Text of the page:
You are probably right this second within earshot of a radio playing the song Happy Christmas (War Is Over) by John Lennon (the one with the chorus, “And so this is Christmas”). And so let me say for you what we all secretly know: This is the worst song ever written, recorded or imagined by John Lennon, or, for that matter, by anyone else in the history of the world.
I’ll tell you the true meaning of Christmas: It’s bad art. Bad art seems to be its primary function. Every seasonal ritual has its specific role, usually cathartic, and corresponding to one of the seven deadly sins: Halloween is for the temporary suspension of sexual inhibition, for example; Thanksgiving is for a brief societal sanction of gluttony. Christmas, strangely, serves a non-Christian sin: It is a temporary rupture in the fabric of civilization through which the worst music hisses out like a great blast of sweetened steam from the dark core of the Earth.
Why do we require this sudden relaxation? Why is it that Christmas music must, as if by statute, be bad? Why do we turn down our taste meters toward the end of December, dully accepting that we now tolerate a daily soundtrack of Lobby Jazz and Soul Carols, of ever-softer, ever more saxophone-heavy, vocal-trilling, R&B versions of Santa Baby? I’ll tell you who is the Grinch here, who is the Great Satan in this nefarious and insidious attack on your temperament – it’s the C Bloody C.
The CBC believes that Christmas demands such fanatical innocuousness, such a passionate national drive for inoffensiveness that every radio program must be punctuated with a kind of elevator music with words sung in the international deep-south voice of the U.S. blues singer. When my local CBC Radio drive-home show did its annual fundraising drive for a food bank, live from the lobby of its national headquarters, they broadcast such a queasy fanfare of melismatic Muzak I couldn’t listen, much as I supported their cause.
Why jazz music specifically is thought to be somehow representative of this season is something the most sophisticated of sociologists have yet to decipher, and yet here it is, everywhere, jazz trios in giant supermarket lobbies, jazz pianists in every hotel bar, all of them wearing red Santa caps as a uniform of the genre itself, a white-fur-trimmed consumer universe of jazz: jazz as Christmas.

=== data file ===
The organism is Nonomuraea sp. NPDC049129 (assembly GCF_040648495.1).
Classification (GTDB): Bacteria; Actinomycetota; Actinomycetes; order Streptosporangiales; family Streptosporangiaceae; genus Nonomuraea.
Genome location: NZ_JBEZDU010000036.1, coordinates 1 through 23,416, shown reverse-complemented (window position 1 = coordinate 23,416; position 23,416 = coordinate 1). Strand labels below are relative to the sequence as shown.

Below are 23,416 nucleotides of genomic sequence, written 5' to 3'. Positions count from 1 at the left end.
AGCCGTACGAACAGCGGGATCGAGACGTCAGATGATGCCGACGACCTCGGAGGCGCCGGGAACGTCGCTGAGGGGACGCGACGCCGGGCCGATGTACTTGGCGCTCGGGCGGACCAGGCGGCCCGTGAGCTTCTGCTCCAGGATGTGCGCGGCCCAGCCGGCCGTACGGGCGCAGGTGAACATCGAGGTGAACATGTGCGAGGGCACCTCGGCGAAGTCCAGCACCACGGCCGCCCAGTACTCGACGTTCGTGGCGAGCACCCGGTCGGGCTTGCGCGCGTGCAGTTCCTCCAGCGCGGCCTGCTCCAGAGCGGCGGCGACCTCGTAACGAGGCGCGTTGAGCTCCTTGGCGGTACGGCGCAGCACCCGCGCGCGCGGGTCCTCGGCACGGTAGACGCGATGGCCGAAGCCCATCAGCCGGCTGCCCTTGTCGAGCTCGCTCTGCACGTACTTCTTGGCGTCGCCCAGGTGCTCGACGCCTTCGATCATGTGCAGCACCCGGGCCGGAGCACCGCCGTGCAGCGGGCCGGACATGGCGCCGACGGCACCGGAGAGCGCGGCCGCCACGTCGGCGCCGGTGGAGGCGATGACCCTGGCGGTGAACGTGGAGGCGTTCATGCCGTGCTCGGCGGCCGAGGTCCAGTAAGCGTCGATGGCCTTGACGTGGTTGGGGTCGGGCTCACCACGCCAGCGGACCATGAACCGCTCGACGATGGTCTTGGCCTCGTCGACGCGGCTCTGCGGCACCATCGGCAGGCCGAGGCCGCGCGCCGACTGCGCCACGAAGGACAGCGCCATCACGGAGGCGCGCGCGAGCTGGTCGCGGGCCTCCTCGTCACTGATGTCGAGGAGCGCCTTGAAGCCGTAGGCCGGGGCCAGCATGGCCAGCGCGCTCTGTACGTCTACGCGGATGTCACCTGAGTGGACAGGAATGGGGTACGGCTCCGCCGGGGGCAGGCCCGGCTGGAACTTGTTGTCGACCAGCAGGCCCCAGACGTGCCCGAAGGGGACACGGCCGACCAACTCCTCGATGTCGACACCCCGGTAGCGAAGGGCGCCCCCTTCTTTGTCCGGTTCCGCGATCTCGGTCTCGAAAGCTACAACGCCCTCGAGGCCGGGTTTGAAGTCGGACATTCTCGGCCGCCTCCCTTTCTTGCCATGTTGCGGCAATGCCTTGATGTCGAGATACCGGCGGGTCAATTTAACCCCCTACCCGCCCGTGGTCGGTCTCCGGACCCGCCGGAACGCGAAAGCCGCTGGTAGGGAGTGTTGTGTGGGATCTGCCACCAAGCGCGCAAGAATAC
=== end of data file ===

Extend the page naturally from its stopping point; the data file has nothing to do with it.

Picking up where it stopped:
The jazz thing might I suppose be explained by the popularity of A Charlie Brown Christmas cartoon that has been broadcast on TV every year since 1965 and famously featured unbad music by the Vince Guaraldi Trio. But please don’t try to tell me that all the new schlock is for kids. I have a kid, and he likes Jingle Bells as much as the next two-year-old, but he’s really not interested in a hip-hop version of it.
No, this is not the infantilizing of grown-up entertainment, it’s the inverse: It’s the adultizing of infants’ entertainment. We seem to want all our songs to have a rap break in them, so we apparently want our Christmas songs to have that as well.
Are all the Christmas movies – the Home Alones and the Miracles – that play on all the channels round the clock also aimed at children? They can’t be: They’re playing in the middle of the night as well as after school. The Top-40 dance-music radio stations that generally pump out the Auto-Tuned Katy Perry all day are aimed at grown-ups too, but since the beginning of December they’ve been playing the John Lennon song that you are probably hearing now for a second time since beginning this column.
And the groovy hairy downtown people who are hosting “ugly Christmas sweater” parties are adults too, just that particular sort of adult who has lost all track of what’s ironic and what’s deadly earnest.
It’s grown-ups who crave ugliness at this time of year, in the darkness and stress, as they crave sugar and fat. I told you it had a cathartic role: The ritual of bad art is a winter solstice emesis, a hysterical expression of our yellowest innards. Bad art is cultural eggnog: an instant but very short-lived sugar high with a nasty mouth-feel. I very much hope it makes us all feel happier while it is so dark, or at least relieved once it is out of us.